Midterm elections don't come with the same sort of intensity and attention as, say, presidential campaigns. But this year's midterms, in which Republicans retook the Senate in an absolute bloodbath for Democrats, are a bit of a headscratcher. This excellent tweet from FiveThirtyEight's Ben Casselman perfectly captures this.
So voters want a higher minimum wage, legal pot, abortion access and GOP representation. Ok then.— Ben Casselman (@bencasselman) November 5, 2014
Casselman's right. Let's recap:
- In Colorado, voters rejected Amendment 67, a proposal to add "unborn human beings" to the state's criminal code, a measure that some feared could ban abortion. Colorado's "personhood" amendment, along with similar measures in Tennessee and North Dakota, are seen as major threats to legal abortion in the United States. As of this writing, Tennessee's ballot initative has passed, while the fate of North Dakota's remains uncertain.
- Washington D.C. and Oregon both legalized recreational marijuana. Marijuana legalization is something of a new gay marriage, a litmus test for the divide between older voters and younger, more socially liberal voters. In Oregon, young voters drove the push for legalization, while the decidedly older electorate of Florida rejected the state ballot initiative, despite polling showing 90% in support of medical marijuana use.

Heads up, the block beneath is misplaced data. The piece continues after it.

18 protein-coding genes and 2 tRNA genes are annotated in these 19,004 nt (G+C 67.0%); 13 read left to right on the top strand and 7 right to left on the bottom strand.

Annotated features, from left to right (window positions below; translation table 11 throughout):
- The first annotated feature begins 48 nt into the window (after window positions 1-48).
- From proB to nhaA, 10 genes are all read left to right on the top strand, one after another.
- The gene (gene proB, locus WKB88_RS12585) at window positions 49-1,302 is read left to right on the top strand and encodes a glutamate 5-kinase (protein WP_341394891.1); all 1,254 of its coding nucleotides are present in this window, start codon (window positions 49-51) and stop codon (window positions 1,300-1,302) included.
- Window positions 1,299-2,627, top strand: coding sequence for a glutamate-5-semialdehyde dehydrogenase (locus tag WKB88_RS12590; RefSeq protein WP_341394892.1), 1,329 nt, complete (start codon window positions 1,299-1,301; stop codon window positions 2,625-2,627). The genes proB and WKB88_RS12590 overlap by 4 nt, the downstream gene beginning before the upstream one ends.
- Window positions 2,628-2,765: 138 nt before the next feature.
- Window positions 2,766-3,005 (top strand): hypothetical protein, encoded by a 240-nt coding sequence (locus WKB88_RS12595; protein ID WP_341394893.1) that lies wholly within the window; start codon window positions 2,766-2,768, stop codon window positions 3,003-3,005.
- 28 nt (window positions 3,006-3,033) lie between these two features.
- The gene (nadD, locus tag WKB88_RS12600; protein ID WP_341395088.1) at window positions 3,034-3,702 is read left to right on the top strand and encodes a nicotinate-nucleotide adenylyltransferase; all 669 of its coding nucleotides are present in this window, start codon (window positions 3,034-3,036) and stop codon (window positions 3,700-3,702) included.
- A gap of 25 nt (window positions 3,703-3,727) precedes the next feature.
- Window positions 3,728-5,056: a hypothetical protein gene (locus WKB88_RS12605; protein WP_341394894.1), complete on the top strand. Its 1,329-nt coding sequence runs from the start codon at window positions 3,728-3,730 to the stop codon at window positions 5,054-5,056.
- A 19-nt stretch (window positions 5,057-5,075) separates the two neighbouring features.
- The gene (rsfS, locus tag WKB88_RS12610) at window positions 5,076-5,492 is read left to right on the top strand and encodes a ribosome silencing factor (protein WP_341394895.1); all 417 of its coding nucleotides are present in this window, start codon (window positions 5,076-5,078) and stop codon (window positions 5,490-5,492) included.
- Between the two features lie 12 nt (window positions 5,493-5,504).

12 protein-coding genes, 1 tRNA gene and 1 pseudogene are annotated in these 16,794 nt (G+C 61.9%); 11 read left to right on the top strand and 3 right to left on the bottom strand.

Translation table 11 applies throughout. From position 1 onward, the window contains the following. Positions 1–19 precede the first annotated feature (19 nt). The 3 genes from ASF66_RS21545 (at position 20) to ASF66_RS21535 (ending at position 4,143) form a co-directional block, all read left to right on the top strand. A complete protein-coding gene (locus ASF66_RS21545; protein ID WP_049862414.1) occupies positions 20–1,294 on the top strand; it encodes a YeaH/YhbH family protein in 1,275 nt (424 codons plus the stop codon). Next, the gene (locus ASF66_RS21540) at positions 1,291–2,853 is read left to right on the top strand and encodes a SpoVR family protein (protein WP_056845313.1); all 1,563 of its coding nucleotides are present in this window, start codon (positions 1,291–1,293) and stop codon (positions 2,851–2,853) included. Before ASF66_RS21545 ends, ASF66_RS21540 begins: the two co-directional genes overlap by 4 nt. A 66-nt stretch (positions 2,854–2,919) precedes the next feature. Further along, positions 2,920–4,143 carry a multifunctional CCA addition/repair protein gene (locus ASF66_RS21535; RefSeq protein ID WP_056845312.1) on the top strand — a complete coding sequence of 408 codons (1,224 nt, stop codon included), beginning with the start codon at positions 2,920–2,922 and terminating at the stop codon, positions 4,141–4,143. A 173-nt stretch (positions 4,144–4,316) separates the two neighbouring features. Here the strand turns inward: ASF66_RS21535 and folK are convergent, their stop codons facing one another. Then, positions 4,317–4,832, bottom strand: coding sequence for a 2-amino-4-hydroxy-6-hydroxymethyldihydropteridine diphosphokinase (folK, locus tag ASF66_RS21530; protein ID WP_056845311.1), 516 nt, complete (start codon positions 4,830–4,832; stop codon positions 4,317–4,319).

- Minimum wage advocates eked out major wins in Nebraska and Arkansas when both states passed initiatives to raise the minimum wage on Tuesday night. The ballot measures had well over 60% of the votes in both states, according to early results.
Abortion, minimum wage and marijuana are all generally considered pet issues for liberals and Democrats. But despite this, America's voters opted for a Republican majority in the legislature.
Slate's William Saletan offers an interesting theory — the Republicans who captured the Senate aren't the Republicans you'd expect:
Republicans won big in the 2014 elections. They captured the Senate and gained seats in the House. But they didn't do it by running to the right. They did it, to a surprising extent, by embracing ideas and standards that came from the Left. I'm not talking about gay marriage, on which Republicans have caved, or birth control, on which they've made over-the-counter access a national talking point. I'm talking about the core of the liberal agenda.
Voters: They move in mysterious ways.